Key vendors in the space:

  • Document-based Collaboration: Box, Dropbox, OpenText, SugarSync
  • Activity streams: IBM, Chatter, Yammer, Tibbr
  • Social collaboration: IBM, Jive, NewsGator, Socialtext
  • Enterprise Social Platforms: Leaders: Jive, IBM, Telligent, NewsGator, Strong: MS, Socialtext, Atlassian, Cisco, OpenText.
  • Others: Chatter, Socialcast, Tibbr, Yammer, Moxie, Igloo, Oracle, SAP (bought Sybase), Saba.

Strategies:

Tibbr looks to bridge line of business and the knowledge worker. TIBCO is an interesting player in this space. Carry system generated notifications to mobile, and then carry user generated responses back to take action. Starting to see this as an emerging killer workflow.

Yammer has a significant investment in interacting through mobile devices. Supporting all the platforms. Sneaking into the organization.

Google+ interesting go to market strategy. IF it works in the consumer world, I will harden it and sell it to you in the enterprise world. There will be a Google+ for business. (Who is mad about facebook changing their interface again?)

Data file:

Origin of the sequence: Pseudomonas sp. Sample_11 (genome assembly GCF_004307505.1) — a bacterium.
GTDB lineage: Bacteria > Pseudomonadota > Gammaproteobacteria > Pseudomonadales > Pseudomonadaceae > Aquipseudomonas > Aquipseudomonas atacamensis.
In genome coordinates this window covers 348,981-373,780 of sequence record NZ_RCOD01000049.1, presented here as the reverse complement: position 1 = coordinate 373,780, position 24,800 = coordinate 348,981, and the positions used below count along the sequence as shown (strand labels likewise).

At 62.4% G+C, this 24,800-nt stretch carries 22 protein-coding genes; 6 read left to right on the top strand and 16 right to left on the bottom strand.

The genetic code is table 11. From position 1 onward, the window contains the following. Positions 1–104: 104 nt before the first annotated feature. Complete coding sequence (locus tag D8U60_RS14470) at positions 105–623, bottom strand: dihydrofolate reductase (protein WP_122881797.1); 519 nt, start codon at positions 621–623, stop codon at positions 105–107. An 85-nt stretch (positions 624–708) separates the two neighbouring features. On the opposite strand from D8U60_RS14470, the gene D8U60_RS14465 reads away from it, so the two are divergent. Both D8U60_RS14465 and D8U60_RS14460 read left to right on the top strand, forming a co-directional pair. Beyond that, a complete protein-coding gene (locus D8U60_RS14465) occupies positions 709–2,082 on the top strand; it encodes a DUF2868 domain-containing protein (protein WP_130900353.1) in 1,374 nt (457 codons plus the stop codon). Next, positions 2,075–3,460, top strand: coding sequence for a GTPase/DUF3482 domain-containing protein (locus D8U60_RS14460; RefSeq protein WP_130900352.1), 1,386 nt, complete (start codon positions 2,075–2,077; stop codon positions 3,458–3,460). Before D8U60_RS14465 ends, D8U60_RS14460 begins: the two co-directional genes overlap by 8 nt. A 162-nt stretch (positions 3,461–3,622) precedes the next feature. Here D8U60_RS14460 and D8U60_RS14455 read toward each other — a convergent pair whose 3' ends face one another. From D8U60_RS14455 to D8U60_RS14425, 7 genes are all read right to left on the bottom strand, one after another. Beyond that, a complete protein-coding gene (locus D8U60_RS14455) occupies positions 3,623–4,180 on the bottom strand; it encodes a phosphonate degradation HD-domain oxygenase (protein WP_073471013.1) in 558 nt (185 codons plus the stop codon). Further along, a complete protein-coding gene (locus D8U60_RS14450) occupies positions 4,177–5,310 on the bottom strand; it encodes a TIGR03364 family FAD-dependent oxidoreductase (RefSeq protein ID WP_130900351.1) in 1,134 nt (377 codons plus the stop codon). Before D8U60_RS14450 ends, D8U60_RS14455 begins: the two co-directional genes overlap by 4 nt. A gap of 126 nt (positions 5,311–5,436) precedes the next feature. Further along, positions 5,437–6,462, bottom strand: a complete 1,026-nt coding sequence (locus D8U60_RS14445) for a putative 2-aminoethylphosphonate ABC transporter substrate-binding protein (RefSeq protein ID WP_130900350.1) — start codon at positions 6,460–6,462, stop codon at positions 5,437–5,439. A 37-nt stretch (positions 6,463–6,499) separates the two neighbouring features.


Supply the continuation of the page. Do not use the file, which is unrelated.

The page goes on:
NewsGator: built as optional component on iOS (pad and phone). HTML5 strategy.

Derek Miers – Designing Your BPM Engagement Program Around The Customer Experience

Business as a whole is moving from a command and control to a customer focused service delivery.  There was a lot of discussion of “customer experience” at this year’s forum.

Four phases: (1)siloed, (2)functions supported by processes, (3)processes supported by functions, and finally (4) service process organization. This is the 4 steps of moving from traditional line management to processes and services management. He points out that there are political challenges to deploying this. Leaders have to lead these things, and that is one of the challenges.